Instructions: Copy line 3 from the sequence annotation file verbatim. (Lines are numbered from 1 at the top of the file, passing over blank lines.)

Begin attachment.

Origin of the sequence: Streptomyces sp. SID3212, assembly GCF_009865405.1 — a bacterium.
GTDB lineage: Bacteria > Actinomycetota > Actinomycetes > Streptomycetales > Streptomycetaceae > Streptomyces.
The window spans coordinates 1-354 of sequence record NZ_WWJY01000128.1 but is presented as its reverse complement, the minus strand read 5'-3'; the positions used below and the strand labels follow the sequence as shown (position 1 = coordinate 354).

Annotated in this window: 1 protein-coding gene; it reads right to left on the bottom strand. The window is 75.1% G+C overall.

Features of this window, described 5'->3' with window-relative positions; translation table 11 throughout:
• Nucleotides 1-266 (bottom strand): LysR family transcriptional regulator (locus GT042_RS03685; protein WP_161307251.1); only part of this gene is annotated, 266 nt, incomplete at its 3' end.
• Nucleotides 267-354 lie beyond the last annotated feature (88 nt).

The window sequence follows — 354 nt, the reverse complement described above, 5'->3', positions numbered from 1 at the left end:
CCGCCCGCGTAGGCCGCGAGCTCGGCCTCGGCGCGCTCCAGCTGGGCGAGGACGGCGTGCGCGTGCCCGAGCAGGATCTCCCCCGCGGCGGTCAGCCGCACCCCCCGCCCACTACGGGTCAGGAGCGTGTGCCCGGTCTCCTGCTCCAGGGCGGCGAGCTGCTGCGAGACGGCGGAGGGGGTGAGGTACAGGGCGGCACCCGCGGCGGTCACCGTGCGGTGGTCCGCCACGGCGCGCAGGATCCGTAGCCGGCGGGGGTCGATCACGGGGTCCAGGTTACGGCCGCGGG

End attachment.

The window spans coordinates 1-354 of sequence record NZ_WWJY01000128.1 but is presented as its reverse complement, the minus strand read 5'-3'; the positions used below and the strand labels follow the sequence as shown (position 1 = coordinate 354).